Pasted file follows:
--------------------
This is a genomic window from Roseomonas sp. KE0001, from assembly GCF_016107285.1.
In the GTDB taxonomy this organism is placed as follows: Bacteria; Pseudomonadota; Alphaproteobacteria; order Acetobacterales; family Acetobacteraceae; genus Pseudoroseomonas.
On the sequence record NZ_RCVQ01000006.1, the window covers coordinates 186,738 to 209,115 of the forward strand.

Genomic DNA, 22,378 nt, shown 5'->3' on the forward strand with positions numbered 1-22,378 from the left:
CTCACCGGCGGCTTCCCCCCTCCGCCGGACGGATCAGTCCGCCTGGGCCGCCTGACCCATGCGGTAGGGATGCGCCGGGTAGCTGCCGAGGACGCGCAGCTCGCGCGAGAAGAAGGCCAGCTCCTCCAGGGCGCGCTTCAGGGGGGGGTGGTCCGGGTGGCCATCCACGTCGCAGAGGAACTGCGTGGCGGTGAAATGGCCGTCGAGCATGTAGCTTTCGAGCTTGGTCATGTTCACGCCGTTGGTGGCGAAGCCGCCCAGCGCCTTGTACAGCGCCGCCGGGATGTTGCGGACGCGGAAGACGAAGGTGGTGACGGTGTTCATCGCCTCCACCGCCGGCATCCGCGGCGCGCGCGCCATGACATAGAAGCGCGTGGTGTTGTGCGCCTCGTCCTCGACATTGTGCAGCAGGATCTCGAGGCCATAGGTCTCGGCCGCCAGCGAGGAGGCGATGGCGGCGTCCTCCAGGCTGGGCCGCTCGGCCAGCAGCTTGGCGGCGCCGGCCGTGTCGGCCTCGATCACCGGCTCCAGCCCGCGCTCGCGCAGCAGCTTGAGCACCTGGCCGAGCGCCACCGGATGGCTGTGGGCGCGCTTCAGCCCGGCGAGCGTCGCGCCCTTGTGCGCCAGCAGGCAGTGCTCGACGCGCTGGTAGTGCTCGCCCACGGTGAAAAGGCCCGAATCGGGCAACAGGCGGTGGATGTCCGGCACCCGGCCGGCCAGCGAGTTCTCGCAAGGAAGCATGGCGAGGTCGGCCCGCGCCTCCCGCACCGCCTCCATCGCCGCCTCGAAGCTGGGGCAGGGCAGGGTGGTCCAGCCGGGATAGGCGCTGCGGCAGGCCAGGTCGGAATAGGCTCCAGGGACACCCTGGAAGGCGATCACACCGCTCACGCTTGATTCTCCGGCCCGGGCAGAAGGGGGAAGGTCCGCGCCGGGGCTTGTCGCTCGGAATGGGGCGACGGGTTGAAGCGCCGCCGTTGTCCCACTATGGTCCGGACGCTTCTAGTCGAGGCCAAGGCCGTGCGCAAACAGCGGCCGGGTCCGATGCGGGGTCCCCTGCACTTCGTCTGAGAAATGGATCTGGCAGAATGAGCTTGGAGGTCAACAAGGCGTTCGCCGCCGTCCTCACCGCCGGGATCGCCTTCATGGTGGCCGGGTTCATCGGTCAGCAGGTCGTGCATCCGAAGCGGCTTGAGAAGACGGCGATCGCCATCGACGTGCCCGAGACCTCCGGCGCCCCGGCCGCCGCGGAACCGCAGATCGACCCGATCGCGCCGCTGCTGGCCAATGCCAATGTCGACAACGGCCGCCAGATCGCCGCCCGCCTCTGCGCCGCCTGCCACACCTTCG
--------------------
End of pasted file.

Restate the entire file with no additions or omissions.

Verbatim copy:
This is a genomic window from Roseomonas sp. KE0001, from assembly GCF_016107285.1.
In the GTDB taxonomy this organism is placed as follows: Bacteria; Pseudomonadota; Alphaproteobacteria; order Acetobacterales; family Acetobacteraceae; genus Pseudoroseomonas.
On the sequence record NZ_RCVQ01000006.1, the window covers coordinates 186,738 to 209,115 of the forward strand.

Genomic DNA, 22,378 nt, shown 5'->3' on the forward strand with positions numbered 1-22,378 from the left:
CTCACCGGCGGCTTCCCCCCTCCGCCGGACGGATCAGTCCGCCTGGGCCGCCTGACCCATGCGGTAGGGATGCGCCGGGTAGCTGCCGAGGACGCGCAGCTCGCGCGAGAAGAAGGCCAGCTCCTCCAGGGCGCGCTTCAGGGGGGGGTGGTCCGGGTGGCCATCCACGTCGCAGAGGAACTGCGTGGCGGTGAAATGGCCGTCGAGCATGTAGCTTTCGAGCTTGGTCATGTTCACGCCGTTGGTGGCGAAGCCGCCCAGCGCCTTGTACAGCGCCGCCGGGATGTTGCGGACGCGGAAGACGAAGGTGGTGACGGTGTTCATCGCCTCCACCGCCGGCATCCGCGGCGCGCGCGCCATGACATAGAAGCGCGTGGTGTTGTGCGCCTCGTCCTCGACATTGTGCAGCAGGATCTCGAGGCCATAGGTCTCGGCCGCCAGCGAGGAGGCGATGGCGGCGTCCTCCAGGCTGGGCCGCTCGGCCAGCAGCTTGGCGGCGCCGGCCGTGTCGGCCTCGATCACCGGCTCCAGCCCGCGCTCGCGCAGCAGCTTGAGCACCTGGCCGAGCGCCACCGGATGGCTGTGGGCGCGCTTCAGCCCGGCGAGCGTCGCGCCCTTGTGCGCCAGCAGGCAGTGCTCGACGCGCTGGTAGTGCTCGCCCACGGTGAAAAGGCCCGAATCGGGCAACAGGCGGTGGATGTCCGGCACCCGGCCGGCCAGCGAGTTCTCGCAAGGAAGCATGGCGAGGTCGGCCCGCGCCTCCCGCACCGCCTCCATCGCCGCCTCGAAGCTGGGGCAGGGCAGGGTGGTCCAGCCGGGATAGGCGCTGCGGCAGGCCAGGTCGGAATAGGCTCCAGGGACACCCTGGAAGGCGATCACACCGCTCACGCTTGATTCTCCGGCCCGGGCAGAAGGGGGAAGGTCCGCGCCGGGGCTTGTCGCTCGGAATGGGGCGACGGGTTGAAGCGCCGCCGTTGTCCCACTATGGTCCGGACGCTTCTAGTCGAGGCCAAGGCCGTGCGCAAACAGCGGCCGGGTCCGATGCGGGGTCCCCTGCACTTCGTCTGAGAAATGGATCTGGCAGAATGAGCTTGGAGGTCAACAAGGCGTTCGCCGCCGTCCTCACCGCCGGGATCGCCTTCATGGTGGCCGGGTTCATCGGTCAGCAGGTCGTGCATCCGAAGCGGCTTGAGAAGACGGCGATCGCCATCGACGTGCCCGAGACCTCCGGCGCCCCGGCCGCCGCGGAACCGCAGATCGACCCGATCGCGCCGCTGCTGGCCAATGCCAATGTCGACAACGGCCGCCAGATCGCCGCCCGCCTCTGCGCCGCCTGCCACACCTTCG